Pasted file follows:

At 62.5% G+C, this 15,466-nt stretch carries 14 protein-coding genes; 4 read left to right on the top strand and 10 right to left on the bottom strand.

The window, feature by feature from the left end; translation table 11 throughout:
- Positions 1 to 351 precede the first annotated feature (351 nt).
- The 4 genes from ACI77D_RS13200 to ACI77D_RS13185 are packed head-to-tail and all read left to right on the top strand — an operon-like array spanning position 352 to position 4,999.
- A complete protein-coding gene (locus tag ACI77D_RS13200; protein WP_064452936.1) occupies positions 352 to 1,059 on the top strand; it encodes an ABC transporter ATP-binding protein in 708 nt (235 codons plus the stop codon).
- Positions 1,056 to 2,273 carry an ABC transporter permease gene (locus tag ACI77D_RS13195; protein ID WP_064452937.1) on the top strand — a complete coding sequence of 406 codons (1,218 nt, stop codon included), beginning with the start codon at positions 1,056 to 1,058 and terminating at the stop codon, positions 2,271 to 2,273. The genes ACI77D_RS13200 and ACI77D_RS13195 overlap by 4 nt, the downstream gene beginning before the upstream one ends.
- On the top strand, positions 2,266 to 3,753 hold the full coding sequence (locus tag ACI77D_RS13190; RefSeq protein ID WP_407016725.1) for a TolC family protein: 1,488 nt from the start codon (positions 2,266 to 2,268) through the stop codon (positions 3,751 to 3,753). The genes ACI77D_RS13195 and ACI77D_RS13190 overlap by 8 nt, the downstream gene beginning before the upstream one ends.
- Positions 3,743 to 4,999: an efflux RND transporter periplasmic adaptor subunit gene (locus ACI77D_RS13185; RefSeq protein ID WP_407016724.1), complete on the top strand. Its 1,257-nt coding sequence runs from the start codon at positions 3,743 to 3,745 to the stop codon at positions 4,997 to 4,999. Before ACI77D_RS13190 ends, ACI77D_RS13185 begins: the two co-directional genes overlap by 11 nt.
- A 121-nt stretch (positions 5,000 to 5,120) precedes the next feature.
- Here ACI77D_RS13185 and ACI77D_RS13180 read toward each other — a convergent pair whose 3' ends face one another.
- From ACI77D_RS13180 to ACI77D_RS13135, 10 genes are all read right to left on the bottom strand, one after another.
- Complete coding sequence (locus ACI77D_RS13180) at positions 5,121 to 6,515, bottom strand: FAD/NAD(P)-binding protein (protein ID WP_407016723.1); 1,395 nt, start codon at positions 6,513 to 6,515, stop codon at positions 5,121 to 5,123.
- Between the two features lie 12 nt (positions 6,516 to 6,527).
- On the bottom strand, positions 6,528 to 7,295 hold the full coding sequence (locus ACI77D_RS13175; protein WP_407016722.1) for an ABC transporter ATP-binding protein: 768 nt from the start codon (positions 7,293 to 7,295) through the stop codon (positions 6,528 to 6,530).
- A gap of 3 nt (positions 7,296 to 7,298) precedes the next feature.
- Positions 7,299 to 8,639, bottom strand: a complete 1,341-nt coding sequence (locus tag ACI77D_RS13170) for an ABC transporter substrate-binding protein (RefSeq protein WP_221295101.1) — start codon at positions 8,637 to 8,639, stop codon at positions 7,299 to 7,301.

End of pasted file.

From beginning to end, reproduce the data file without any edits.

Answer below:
At 62.5% G+C, this 15,466-nt stretch carries 14 protein-coding genes; 4 read left to right on the top strand and 10 right to left on the bottom strand.

The window, feature by feature from the left end; translation table 11 throughout:
- Positions 1 to 351 precede the first annotated feature (351 nt).
- The 4 genes from ACI77D_RS13200 to ACI77D_RS13185 are packed head-to-tail and all read left to right on the top strand — an operon-like array spanning position 352 to position 4,999.
- A complete protein-coding gene (locus tag ACI77D_RS13200; protein WP_064452936.1) occupies positions 352 to 1,059 on the top strand; it encodes an ABC transporter ATP-binding protein in 708 nt (235 codons plus the stop codon).
- Positions 1,056 to 2,273 carry an ABC transporter permease gene (locus tag ACI77D_RS13195; protein ID WP_064452937.1) on the top strand — a complete coding sequence of 406 codons (1,218 nt, stop codon included), beginning with the start codon at positions 1,056 to 1,058 and terminating at the stop codon, positions 2,271 to 2,273. The genes ACI77D_RS13200 and ACI77D_RS13195 overlap by 4 nt, the downstream gene beginning before the upstream one ends.
- On the top strand, positions 2,266 to 3,753 hold the full coding sequence (locus tag ACI77D_RS13190; RefSeq protein ID WP_407016725.1) for a TolC family protein: 1,488 nt from the start codon (positions 2,266 to 2,268) through the stop codon (positions 3,751 to 3,753). The genes ACI77D_RS13195 and ACI77D_RS13190 overlap by 8 nt, the downstream gene beginning before the upstream one ends.
- Positions 3,743 to 4,999: an efflux RND transporter periplasmic adaptor subunit gene (locus ACI77D_RS13185; RefSeq protein ID WP_407016724.1), complete on the top strand. Its 1,257-nt coding sequence runs from the start codon at positions 3,743 to 3,745 to the stop codon at positions 4,997 to 4,999. Before ACI77D_RS13190 ends, ACI77D_RS13185 begins: the two co-directional genes overlap by 11 nt.
- A 121-nt stretch (positions 5,000 to 5,120) precedes the next feature.
- Here ACI77D_RS13185 and ACI77D_RS13180 read toward each other — a convergent pair whose 3' ends face one another.
- From ACI77D_RS13180 to ACI77D_RS13135, 10 genes are all read right to left on the bottom strand, one after another.
- Complete coding sequence (locus ACI77D_RS13180) at positions 5,121 to 6,515, bottom strand: FAD/NAD(P)-binding protein (protein ID WP_407016723.1); 1,395 nt, start codon at positions 6,513 to 6,515, stop codon at positions 5,121 to 5,123.
- Between the two features lie 12 nt (positions 6,516 to 6,527).
- On the bottom strand, positions 6,528 to 7,295 hold the full coding sequence (locus ACI77D_RS13175; protein WP_407016722.1) for an ABC transporter ATP-binding protein: 768 nt from the start codon (positions 7,293 to 7,295) through the stop codon (positions 6,528 to 6,530).
- A gap of 3 nt (positions 7,296 to 7,298) precedes the next feature.
- Positions 7,299 to 8,639, bottom strand: a complete 1,341-nt coding sequence (locus tag ACI77D_RS13170) for an ABC transporter substrate-binding protein (RefSeq protein WP_221295101.1) — start codon at positions 8,637 to 8,639, stop codon at positions 7,299 to 7,301.